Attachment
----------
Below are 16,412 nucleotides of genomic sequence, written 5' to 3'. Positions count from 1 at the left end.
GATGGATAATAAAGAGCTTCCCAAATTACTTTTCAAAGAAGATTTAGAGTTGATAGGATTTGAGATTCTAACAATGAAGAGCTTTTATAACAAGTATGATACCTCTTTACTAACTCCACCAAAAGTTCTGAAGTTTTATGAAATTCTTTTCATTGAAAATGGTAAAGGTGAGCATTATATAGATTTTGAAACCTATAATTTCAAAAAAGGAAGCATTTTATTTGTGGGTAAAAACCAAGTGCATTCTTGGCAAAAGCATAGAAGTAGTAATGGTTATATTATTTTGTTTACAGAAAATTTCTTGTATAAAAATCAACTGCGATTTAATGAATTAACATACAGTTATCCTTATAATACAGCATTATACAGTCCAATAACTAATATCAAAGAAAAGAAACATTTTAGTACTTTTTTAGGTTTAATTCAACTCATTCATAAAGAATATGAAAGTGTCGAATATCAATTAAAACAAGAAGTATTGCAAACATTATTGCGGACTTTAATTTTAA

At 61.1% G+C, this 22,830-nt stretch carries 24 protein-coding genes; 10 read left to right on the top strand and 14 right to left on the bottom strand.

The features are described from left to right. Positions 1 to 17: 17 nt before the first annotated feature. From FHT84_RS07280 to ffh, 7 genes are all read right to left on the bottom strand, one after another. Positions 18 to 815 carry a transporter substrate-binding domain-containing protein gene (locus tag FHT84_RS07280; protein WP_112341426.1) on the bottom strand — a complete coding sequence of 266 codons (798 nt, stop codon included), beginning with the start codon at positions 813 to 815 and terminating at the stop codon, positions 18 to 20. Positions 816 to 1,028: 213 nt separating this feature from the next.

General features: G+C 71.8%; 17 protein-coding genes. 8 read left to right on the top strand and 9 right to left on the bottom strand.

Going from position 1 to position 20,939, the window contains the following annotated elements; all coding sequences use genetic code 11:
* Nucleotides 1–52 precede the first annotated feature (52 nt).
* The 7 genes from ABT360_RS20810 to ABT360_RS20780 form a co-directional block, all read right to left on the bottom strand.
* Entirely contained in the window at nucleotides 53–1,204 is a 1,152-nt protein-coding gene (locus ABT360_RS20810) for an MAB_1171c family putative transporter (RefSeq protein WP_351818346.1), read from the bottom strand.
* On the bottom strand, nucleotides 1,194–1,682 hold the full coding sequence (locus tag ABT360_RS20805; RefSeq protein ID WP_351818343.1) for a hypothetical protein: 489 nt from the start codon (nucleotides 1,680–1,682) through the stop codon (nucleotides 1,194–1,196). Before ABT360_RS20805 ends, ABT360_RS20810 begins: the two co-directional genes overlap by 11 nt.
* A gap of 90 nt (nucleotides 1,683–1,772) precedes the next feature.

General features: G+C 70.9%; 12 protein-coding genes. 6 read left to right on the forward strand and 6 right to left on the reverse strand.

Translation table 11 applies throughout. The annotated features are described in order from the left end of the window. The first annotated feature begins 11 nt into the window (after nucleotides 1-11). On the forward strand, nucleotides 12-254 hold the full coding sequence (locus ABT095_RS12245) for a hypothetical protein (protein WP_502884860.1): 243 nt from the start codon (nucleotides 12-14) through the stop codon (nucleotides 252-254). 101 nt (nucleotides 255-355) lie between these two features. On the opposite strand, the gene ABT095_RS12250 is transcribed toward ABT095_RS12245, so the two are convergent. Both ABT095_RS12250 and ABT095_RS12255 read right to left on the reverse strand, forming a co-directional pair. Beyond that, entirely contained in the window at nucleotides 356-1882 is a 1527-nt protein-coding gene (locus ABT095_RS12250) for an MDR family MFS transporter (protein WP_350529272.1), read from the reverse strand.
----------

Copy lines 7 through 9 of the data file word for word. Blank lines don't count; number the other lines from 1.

* Nucleotides 1–52 precede the first annotated feature (52 nt).
* The 7 genes from ABT360_RS20810 to ABT360_RS20780 form a co-directional block, all read right to left on the bottom strand.
* Entirely contained in the window at nucleotides 53–1,204 is a 1,152-nt protein-coding gene (locus ABT360_RS20810) for an MAB_1171c family putative transporter (RefSeq protein WP_351818346.1), read from the bottom strand.